Well, I warned you this was on the cards at least a year ago. To briefly summarise: I made my first ever Pick Of The Year compilation back in 1982, and have been doing them regularly-ish ever since. After a brief hiatus between 1990 and 1992, I was drawn back into making them at the request of my pal Lou in 1993: and all the ones I've made since then have been discussed and dissected on this website. There are therefore eleven years worth of Pick Of The Years which I haven't told you about before... until now. (Yes, I do mean eleven. I'll explain why in October.)
I'm going to turn fifty this year: if I can't write a series of eleven toe-curlingly nostalgic articles now, when can I do it? And this will be toe-curling, trust me. All those compilations made after 1993 were compiled for an audience, and some internal filtering took place along the way to make me look interesting. But 1982-1992? Those were purely for my own personal benefit. Some of the track choices don't hold up nowadays, but I'm not even sure some of them held up back then either.
Still, let's go for it. It's 1982. I'm nineteen years old, I've spent the past year buying records with the leftover cash from my student grant (ask your parents, kids), and I've also picked up a twin-deck Amstrad boombox to make the editing of cassettes a doddle. At the end of the year, I decide to dedicate two C60s to my favourite songs of the year: one tape of singles, one tape of album tracks. Stand by to watch my street credibility being torn to shreds.
1. ABC – The Look Of Love (special remix) (single, Neutron) [video]
This was probably the first time I’d heard a 12” remix that wasn’t just the original single intercut with an instrumental mix. In retrospect, this was producer Trevor Horn (assisted by what would eventually become The Art Of Noise) roadtesting ideas that would come to fruition a year later with the formation of ZTT Records, and all those Frankie Goes To Hollywood singles that were endlessly remixed to destruction. It still sounds fun now, but back in 1982 it was revolutionary. At least that’s how I remember it, anyway.
2. YAZOO – Only You (single, Mute) [video]
This still works, doesn’t it? For some reason, it’s the Flying Pickets version I’ve been carrying around in my head for the last few years, but one listen to the original cleared that out pretty smartish. Funny how when it first came out, the Vince Clarke connection made us all think Alison Moyet’s voice sounded a lot like Dave Gahan’s on the original Depeche Mode records. She soon put us right on that score, and is still doing so three decades later, most recently in a lovely guest appearance at a Divine Comedy show. Looking good, Alf.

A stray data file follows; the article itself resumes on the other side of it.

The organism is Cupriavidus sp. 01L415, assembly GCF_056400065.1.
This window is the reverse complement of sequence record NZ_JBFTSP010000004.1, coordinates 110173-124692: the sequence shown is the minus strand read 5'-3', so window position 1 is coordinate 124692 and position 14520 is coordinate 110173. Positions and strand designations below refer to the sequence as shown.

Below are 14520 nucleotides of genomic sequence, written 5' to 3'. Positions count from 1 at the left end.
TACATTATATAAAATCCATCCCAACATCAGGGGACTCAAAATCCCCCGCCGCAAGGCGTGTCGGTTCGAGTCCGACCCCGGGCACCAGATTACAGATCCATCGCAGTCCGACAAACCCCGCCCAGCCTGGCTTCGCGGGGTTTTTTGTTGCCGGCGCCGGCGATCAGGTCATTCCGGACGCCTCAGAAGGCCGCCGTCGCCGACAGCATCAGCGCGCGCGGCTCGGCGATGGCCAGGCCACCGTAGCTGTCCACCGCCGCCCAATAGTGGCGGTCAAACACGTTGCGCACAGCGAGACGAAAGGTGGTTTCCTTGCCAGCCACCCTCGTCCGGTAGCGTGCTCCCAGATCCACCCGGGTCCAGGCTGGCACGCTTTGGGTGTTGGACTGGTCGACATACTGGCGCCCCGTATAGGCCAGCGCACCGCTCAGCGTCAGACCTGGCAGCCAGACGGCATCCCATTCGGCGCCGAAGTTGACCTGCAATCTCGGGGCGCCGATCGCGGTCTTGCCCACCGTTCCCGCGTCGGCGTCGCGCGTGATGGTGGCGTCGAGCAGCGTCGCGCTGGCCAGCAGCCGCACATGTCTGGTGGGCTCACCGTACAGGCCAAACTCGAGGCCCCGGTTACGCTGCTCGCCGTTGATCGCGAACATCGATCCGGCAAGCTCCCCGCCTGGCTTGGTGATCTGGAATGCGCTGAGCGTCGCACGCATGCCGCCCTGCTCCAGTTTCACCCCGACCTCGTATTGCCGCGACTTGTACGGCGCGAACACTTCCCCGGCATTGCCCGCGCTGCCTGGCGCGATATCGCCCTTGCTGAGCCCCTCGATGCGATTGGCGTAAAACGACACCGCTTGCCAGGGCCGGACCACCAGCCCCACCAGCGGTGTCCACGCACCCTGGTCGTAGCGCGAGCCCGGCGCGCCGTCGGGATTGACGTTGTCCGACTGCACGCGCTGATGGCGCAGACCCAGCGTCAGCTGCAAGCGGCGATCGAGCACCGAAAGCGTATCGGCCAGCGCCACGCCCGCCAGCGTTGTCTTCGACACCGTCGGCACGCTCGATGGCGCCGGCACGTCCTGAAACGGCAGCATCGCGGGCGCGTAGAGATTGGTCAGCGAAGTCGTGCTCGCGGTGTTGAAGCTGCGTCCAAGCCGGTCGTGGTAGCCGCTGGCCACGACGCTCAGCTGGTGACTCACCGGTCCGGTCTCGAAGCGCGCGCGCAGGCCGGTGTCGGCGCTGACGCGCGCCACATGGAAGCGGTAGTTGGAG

3. FRANK ZAPPA – Valley Girl (single, Barking Pumpkin) [video]
Frank and his daughter Moon Unit really share joint top billing on this one, of course. Even if we didn’t know the valley girl personality stereotype back then (and some people may suggest the song partially created it), you could tell instantly that they’d nailed it in a tight four minutes. I blow hot and cold with Zappa, but when he’s this focussed I can listen to him for hours.
4. ELVIS COSTELLO – Man Out Of Time (single, F-Beat) [video]
Taken from Imperial Bedroom (of which more later), which was a blatant attempt by Costello to create something that could be seen as a classic pop album. At this distance, it feels like it’s trying a little too hard to reach that ideal, and this single is the epitome of that. It’s still a lovely song, but it’s trying to persuade you throughout that it’s great rather than just being great.
5. MADNESS – Our House (single, Stiff) [video]
Another one of those singles you can’t really argue with. So I won’t.
6. THE GIST – Love At First Sight (single, Rough Trade) [video]
Hooray! Finally, something that’s a little bit obscure. Quite a bit obscure, actually, to the extent that I’m not sure how I came to own the single in the first place. The Gist emerged from the remnants of Young Marble Giants, but as I was never especially fond of them that doesn’t really help. It sounds like a John Peel sorta thing, so I’ll assign the responsibility to him.
7. CRUELLA DE VILLE – Those Two Dreadful Children (single, Good Vibrations) [video]
And I think this has to be another Peel thing, surely? Particularly because it was released on Good Vibrations, the label responsible for his favourite single ever - I still own this in one of the label's homemade foldout sleeves. Like some sort of unholy mashup between Queen and Brecht, this is still quite a jolly thing to listen to. Cruella de Ville will return in a future compilation, signed to a major label and with all their interesting rough edges sanded off.
1. JOHN OTWAY & WILD WILLY BARRETT – Headbutts (single, Stiff) [video]